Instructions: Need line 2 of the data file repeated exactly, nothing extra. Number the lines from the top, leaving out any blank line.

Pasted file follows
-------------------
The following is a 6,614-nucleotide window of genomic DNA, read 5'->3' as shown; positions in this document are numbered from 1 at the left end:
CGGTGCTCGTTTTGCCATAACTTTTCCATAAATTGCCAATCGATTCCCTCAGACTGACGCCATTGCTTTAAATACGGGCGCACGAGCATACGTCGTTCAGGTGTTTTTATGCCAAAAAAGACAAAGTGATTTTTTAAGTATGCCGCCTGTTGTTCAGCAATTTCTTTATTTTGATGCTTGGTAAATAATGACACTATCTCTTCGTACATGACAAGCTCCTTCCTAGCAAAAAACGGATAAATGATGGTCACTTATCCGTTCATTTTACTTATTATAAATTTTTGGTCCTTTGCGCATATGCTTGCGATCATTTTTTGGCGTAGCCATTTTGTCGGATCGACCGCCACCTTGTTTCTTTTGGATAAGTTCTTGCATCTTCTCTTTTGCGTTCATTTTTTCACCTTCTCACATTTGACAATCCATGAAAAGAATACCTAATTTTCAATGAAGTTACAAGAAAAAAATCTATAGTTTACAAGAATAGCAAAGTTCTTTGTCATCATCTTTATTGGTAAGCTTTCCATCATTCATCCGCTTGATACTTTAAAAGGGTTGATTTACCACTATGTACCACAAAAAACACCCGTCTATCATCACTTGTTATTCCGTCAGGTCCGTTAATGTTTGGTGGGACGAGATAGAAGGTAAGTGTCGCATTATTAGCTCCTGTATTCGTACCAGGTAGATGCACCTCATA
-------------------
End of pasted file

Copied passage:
CGGTGCTCGTTTTGCCATAACTTTTCCATAAATTGCCAATCGATTCCCTCAGACTGACGCCATTGCTTTAAATACGGGCGCACGAGCATACGTCGTTCAGGTGTTTTTATGCCAAAAAAGACAAAGTGATTTTTTAAGTATGCCGCCTGTTGTTCAGCAATTTCTTTATTTTGATGCTTGGTAAATAATGACACTATCTCTTCGTACATGACAAGCTCCTTCCTAGCAAAAAACGGATAAATGATGGTCACTTATCCGTTCATTTTACTTATTATAAATTTTTGGTCCTTTGCGCATATGCTTGCGATCATTTTTTGGCGTAGCCATTTTGTCGGATCGACCGCCACCTTGTTTCTTTTGGATAAGTTCTTGCATCTTCTCTTTTGCGTTCATTTTTTCACCTTCTCACATTTGACAATCCATGAAAAGAATACCTAATTTTCAATGAAGTTACAAGAAAAAAATCTATAGTTTACAAGAATAGCAAAGTTCTTTGTCATCATCTTTATTGGTAAGCTTTCCATCATTCATCCGCTTGATACTTTAAAAGGGTTGATTTACCACTATGTACCACAAAAAACACCCGTCTATCATCACTTGTTATTCCGTCAGGTCCGTTAATGTTTGGTGGGACGAGATAGAAGGTAAGTGTCGCATTATTAGCTCCTGTATTCGTACCAGGTAGATGCACCTCATA